Top 5 meat substitutes

Did you know that according to a 2012 United Nations report, it’s estimated that agricultural meat production has the potential to contribute as much as 25% of global greenhouse gas emissions? Did you also know that it takes up to 100 times more water to produce 500g of grain-fed beef than it does to produce the same amount of wheat?

Fighting climate change is like trying to conquer the big boss fight at the end of a hugely complex and challenging game of saving the world. Short of donning a blue suit and green underpants a la Captain Planet, you can do your bit by simply reducing the amount of meat you consume.

If the thought of giving up meat completely has you bunkering down with enough meat and fried chicken to weather a zombie apocalypse, worry not – we folks at Oxfam Australia and 3things have got you covered with some of our favourite “faux meats”.  Armed with enough green knowledge for the part-time (and full-time, for those so well inclined) vegetarian, you can be sure to unearth a few scrumptious recipes to kickstart the cooking creativity – be it for those ‘Meatless Mondays’ or simply because you’re more conscious about where your food comes from.

Tofu

TofuPacked with all the good fats, calcium and carbohydrates you would need, tofu is considered one of the most complete forms of protein of any plant-based foods. As one of our favourite multi-purpose foods, the soft kind of tofu is delicious in warm, winter soups and curries, while the harder varieties are perfect for your lasagnes, stir-fries, and whoopie pies (filled with tofu-blended marshmallow cream – oh yes) .

Polenta

PolentaThe star of Jamie Oliver’s Italian recipes, polenta is a growing favourite due to its diversity as a meal, side dish or dessert. Filled with what we call the ‘complex carbohydrate’ (this basically means it takes the body longer to digest so gives you longer term energy), Vitamin C, Vitamin A as well as potassium, phosphorous and magnesium, who knew ground cornmeal was capable of so much? Delicious as chips, blueberry pancakes, tart crusts, or a trusty base to the hearty meatball, it really is the food chameleon.

Legumes

LegumesMmm, beans. The Mexicans and South Americans were definitely onto something when they made the bean one of their much-loved staples in all their national dishes. Offspring of the grain, legumes are a high source of protein, rich in carbohydrates, low GI, gluten-free, and are packed with vitamins, such as iron, zinc, calcium and magnesium. And did we mention fibre?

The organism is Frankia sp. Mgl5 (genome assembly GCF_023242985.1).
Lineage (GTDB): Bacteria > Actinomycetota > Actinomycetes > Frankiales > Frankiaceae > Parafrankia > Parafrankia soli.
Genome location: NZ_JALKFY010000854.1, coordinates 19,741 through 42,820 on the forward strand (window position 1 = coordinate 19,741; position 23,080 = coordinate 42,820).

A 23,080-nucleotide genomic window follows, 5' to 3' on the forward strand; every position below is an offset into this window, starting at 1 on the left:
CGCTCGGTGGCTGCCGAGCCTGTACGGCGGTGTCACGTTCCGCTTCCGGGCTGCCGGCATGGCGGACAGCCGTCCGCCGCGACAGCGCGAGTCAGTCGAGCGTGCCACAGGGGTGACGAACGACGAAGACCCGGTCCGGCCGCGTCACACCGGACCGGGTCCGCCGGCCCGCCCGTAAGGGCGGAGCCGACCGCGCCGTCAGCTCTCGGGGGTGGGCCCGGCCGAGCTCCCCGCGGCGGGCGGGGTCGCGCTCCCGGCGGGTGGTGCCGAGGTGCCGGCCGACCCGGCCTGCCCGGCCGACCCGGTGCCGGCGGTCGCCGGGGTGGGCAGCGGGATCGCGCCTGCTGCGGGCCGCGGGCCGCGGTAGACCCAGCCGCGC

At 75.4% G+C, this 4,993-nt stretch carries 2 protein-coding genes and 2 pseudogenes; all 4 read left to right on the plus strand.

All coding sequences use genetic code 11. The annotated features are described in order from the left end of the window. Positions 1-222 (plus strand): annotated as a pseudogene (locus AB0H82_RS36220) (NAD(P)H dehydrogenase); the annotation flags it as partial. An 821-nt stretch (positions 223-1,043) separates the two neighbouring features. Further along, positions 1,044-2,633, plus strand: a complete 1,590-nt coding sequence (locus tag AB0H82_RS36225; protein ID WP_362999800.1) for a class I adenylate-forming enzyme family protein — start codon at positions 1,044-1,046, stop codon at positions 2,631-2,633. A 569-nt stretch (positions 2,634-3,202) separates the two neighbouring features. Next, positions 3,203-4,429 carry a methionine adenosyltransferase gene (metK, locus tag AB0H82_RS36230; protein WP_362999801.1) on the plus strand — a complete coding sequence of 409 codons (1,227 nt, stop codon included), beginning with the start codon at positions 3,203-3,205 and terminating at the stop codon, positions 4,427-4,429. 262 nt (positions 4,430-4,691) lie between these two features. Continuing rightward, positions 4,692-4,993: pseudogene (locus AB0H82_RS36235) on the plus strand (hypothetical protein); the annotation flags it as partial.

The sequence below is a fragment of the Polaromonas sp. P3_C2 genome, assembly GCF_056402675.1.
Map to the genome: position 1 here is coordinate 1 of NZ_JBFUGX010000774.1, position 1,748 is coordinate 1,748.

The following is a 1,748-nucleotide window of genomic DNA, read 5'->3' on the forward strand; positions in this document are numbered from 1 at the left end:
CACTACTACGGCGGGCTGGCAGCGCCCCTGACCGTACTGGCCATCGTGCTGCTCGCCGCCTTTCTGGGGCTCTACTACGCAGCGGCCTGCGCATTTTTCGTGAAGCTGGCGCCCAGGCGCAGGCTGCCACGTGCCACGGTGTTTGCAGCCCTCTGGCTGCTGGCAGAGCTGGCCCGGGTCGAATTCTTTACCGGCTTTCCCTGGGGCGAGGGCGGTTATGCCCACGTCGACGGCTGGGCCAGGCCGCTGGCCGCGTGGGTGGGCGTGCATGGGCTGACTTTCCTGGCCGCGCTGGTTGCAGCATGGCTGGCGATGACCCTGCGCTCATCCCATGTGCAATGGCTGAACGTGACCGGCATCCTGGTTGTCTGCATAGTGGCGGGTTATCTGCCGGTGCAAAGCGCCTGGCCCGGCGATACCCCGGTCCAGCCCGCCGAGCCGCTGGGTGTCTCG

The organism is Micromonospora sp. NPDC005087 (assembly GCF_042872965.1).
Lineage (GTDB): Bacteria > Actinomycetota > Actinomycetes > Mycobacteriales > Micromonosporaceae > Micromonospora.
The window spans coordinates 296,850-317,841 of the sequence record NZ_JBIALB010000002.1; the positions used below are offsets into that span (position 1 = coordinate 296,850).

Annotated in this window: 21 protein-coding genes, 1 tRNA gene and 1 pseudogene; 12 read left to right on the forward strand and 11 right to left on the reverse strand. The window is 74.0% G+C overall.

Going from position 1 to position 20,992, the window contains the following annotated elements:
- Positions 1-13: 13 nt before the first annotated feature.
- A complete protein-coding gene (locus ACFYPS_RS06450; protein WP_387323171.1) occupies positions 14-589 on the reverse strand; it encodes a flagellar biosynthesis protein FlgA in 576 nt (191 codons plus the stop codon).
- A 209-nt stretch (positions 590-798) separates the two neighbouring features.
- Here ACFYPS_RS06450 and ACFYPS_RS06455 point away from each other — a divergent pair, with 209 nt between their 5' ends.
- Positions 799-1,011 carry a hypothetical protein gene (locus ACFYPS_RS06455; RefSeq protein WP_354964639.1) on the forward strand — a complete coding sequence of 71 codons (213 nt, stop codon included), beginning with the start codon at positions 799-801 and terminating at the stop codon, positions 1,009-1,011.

Along with its fraternal twin, the lentil, the legume is often used in veggie burger patties, but is also great addition to salads, a brilliant quesadilla, and of course, the compulsory chilli.

Lentils

Lentil soupComing under the umbrella family of ‘legumes’, the lentil is almost everyone’s favourite, multi-purpose bean, as it shares a lot of the same benefits as its relatives. Delicious in a red curry, a mushroom pie, or even a refreshing Indian dessert, the lentil should be a staple for every aspiring vegetarian (or Meatless Mondayer)!

Mushrooms

MushroomsShitake, portabello, white button, enoki – with so many varieties and so many uses, you’ll be hard-pressed to your meat intake by substituting mushrooms in its place. Hearty and filling, the humble mushroom is a great substitute for your ground beef and related meats. A great source of antioxidants and Vitamin D, mushrooms are also a good source of B vitamins, such as riboflavin for healthy red blood cells and niacin to promote healthy skin, as well as a number of minerals like potassium.

An essential part of any trusty pasta or scrumptious as a stuffed side, you can also try your hand at a delicious mushroom pie. Or if you fancy the challenge, consider these delicious campfire mushrooms next time you’re out in the wild.

Do you have a favourite meat substitute we didn’t mention here? Tell us by leaving a comment below.

 

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About Margaret Tran

Content producer by day, baking rookie by night. Serial window shopper, "long reads" enthusiast, and lover of brilliant TV. I eat and do words via maggietea.wordpress.com
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